My Danish Christmas Advent Calendar – 7 December

Welcome to My Danish Christmas Advent Calendar!  Join me every day in opening a new door.  I’ve got a host of goodies to share with you – traditional Danish Christmas recipes, traditions, songs, games, decorations, crafts and landscapes…  So sit back, relax and enjoy!


Today, I bring you…nisser!

Admittedly not one of my personal favourite parts of a Danish Christmas.  But nisser – elves – feature heavily in Danish Christmas songs, stories and, of course, decorations.  At school, kids play ‘Secret Santa’ for each other by being a nisseven or ‘elf friend’.  Watch out for the bad elves though…’cos they leave grød (porridge) in your shoes.  Anyway, love them or hate them, you can’t get away from them.  They’re everywhere – even hanging around at the school dentist (along with their giant toothbrushes).



I’m not quite sure whether the dental assistants love or hate nisser.  They had a jar full of syltede nisserumper (pickled elf bottoms) on the reception desk… 😉



Anyway, would you like to make your own big, nosy nisse, that’s easy peasy to do and won’t take more than 10 minutes?


You’ll need:


  • thin felt or stiff material
  • sewing machine or needle, thread
  • large wooden bead or ball
  • a bit of stuffing or the wool that you use for making felt (name escapes me)
  • glue (I love my hot glue gun!)


Cut out a ‘hat’ for your elf from the felt. Don’t worry too much, a rough triangle will do. Fold it over and sew it down one edge. Then turn it inside out, so the stitches don’t show, using a pencil to help you get right into the little pointy top.

Put a bit of the stuffing inside the hat (this will also help it to stand upright).  Stick on a large wooden bead for his ‘nose’, just under the brim of the hat.  The hot glue gun is great for this, no hanging around.

Then take more of the stuffing and pull it to bits, so you end up with a pile of smaller pieces.  Use this to make his beard and stick that on underneath the hat/nose.

And while you get on with making your very own nisse, have a listen to a famous song about them.  (Yep, you can’t beat a bit of John Mogensen – he’s classic!)


And don’t forget to check back here tomorrow when we open the next door!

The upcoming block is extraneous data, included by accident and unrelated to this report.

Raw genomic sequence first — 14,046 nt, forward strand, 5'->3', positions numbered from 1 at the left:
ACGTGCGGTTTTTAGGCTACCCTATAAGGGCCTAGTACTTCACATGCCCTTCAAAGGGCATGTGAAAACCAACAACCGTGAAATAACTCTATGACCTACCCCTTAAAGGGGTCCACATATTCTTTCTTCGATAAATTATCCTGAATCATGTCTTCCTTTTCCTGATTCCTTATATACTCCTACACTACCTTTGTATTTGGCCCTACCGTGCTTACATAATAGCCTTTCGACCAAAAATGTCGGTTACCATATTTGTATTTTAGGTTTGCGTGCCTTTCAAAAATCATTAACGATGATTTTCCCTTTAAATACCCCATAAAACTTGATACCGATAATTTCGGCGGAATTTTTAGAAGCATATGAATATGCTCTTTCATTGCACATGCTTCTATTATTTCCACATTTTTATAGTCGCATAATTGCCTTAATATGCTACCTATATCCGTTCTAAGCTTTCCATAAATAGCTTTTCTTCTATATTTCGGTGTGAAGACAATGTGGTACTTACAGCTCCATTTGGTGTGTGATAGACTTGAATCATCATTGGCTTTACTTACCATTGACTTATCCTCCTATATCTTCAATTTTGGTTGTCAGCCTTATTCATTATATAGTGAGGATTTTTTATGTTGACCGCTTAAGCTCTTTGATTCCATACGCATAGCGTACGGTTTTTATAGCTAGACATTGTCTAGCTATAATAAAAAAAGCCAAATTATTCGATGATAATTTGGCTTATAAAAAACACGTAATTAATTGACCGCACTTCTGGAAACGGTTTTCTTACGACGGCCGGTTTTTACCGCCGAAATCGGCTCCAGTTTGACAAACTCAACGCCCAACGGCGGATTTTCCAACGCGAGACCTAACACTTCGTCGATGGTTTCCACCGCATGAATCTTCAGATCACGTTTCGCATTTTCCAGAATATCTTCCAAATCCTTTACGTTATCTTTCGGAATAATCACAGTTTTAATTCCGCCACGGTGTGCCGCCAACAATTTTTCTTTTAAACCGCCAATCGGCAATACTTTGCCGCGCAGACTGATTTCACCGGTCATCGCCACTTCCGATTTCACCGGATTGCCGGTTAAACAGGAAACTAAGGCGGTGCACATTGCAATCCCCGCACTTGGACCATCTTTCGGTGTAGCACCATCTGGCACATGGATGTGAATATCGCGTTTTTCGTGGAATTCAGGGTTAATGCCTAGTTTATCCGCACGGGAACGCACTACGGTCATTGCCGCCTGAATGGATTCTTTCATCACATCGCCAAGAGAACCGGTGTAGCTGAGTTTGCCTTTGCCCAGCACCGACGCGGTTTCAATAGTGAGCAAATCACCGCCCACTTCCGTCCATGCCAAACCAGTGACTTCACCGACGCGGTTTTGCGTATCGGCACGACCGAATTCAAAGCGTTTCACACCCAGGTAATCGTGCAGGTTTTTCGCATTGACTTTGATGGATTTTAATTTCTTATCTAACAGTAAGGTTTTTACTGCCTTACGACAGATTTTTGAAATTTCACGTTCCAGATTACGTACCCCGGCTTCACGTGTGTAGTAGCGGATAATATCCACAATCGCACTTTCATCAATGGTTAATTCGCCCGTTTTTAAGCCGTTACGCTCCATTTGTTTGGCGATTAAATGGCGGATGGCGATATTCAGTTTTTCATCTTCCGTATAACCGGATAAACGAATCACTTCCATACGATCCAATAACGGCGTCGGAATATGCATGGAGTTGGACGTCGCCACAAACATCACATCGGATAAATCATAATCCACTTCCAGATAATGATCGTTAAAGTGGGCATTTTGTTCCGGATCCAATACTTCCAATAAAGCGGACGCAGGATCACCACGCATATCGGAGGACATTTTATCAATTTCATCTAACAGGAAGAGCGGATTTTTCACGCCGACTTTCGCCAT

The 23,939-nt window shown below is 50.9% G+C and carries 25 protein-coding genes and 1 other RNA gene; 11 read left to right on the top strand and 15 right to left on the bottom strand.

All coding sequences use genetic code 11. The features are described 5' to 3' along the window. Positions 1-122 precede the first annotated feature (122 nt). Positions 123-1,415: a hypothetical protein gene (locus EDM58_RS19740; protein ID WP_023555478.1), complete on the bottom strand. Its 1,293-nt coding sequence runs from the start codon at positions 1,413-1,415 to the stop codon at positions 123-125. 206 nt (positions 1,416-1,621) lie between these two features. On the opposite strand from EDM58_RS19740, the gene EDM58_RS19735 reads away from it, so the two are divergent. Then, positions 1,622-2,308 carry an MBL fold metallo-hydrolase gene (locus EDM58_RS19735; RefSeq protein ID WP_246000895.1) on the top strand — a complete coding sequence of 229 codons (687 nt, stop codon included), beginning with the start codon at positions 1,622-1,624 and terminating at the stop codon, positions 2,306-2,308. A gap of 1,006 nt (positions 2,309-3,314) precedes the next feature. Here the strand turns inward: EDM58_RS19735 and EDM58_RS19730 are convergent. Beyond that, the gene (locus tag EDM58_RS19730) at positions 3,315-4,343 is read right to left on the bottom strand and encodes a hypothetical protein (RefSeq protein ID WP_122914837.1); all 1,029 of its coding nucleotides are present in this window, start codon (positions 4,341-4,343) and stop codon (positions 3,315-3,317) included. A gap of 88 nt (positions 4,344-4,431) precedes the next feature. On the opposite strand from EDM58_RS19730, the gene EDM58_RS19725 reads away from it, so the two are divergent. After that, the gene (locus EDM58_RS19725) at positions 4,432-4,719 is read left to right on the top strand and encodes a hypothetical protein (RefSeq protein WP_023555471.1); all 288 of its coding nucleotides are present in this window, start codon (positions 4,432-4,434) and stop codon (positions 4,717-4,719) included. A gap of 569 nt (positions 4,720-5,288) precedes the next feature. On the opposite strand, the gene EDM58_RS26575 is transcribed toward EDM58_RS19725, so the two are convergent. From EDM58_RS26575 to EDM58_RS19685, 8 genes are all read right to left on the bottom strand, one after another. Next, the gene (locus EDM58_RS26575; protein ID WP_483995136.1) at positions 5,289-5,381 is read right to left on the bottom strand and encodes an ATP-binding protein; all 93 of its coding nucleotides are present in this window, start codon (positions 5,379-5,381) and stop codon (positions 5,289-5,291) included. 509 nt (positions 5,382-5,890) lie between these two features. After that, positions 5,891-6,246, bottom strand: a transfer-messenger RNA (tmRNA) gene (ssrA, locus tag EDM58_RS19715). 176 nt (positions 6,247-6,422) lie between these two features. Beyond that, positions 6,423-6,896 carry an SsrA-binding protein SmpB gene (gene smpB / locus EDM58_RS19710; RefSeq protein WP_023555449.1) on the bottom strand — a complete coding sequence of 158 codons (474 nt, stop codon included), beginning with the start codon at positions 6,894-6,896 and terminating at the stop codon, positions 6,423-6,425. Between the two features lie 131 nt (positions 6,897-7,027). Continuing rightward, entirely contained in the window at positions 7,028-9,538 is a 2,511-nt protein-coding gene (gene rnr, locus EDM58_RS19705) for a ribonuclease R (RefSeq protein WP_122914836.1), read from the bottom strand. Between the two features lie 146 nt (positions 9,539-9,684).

Diane :)

6 thoughts on “My Danish Christmas Advent Calendar – 7 December”

  1. 😀 If you can't beat them….join them….the Nisser 😀

    I,m sorry – what is "syltede nisserumper" – I've never heard of them.


  2. Hi Anne…I'm afraid I don't have a recipe for the 'pickled elf bottoms'. And not really sure I want to know how they're made… 😛

  3. […] into small pieces (about the size of a small cherry).  Roll them into little balls.  Or get some little nisser (remember those?) to roll them into balls… […]

  4. Okay, I listened to the John Morgenson song, and I simply must ask – Rats? There's a story here, I know. But where do the rats come in? 😀

  5. Hi Jules! Would you believe it, there is a (rather weird but workable) translation of this song into English… The rats are hoping to eat the porridge but the elf threatens to set the cat on them. Enjoy! And now you can sing along! 🙂

    1. In the loft sits the pixy with his Christmas porridge,
    his Christmas porridge, so good and sweet,
    he nods, and he eats and he is so happy,
    because Christmas porridge is his favorite food.
    But around him are all the little rats,
    and they look out of the corner of their eyes,
    and they look out of the corner of their eyes.
    We really want some Christmas sweets,
    and they dance, dance around in a ring.

    2. But pixy-daddy he threatens with his big spoon,
    Won’t you just run away now,
    because I want my Christmas porridge in peace and quietsy,
    and no one, no one will I share it with.
    But the rats they hop, and they dance,
    and they swing their hips,
    they look at the porridge, and they stop,
    and they stand around the pixy closely packed in a ring.

    3. But pixy-daddy he is a little angry cork,
    and with his body he makes a jump:
    I will fetch the cat, if you don’t stop,
    when the cat comes, it will be stopped.
    And then all of the rats get so scared,
    oh so scared, oh so scared,
    they turn around and dance a couple of times,
    and one, two, three, then they are gone.

  6. […] So far you’ve heard the ‘most played’ Danish Christmas song “Jul, det’ cool!” (a rap) and a Danish kids’ Christmas song about elves and rats, “På loftet sidder nissen…”. […]

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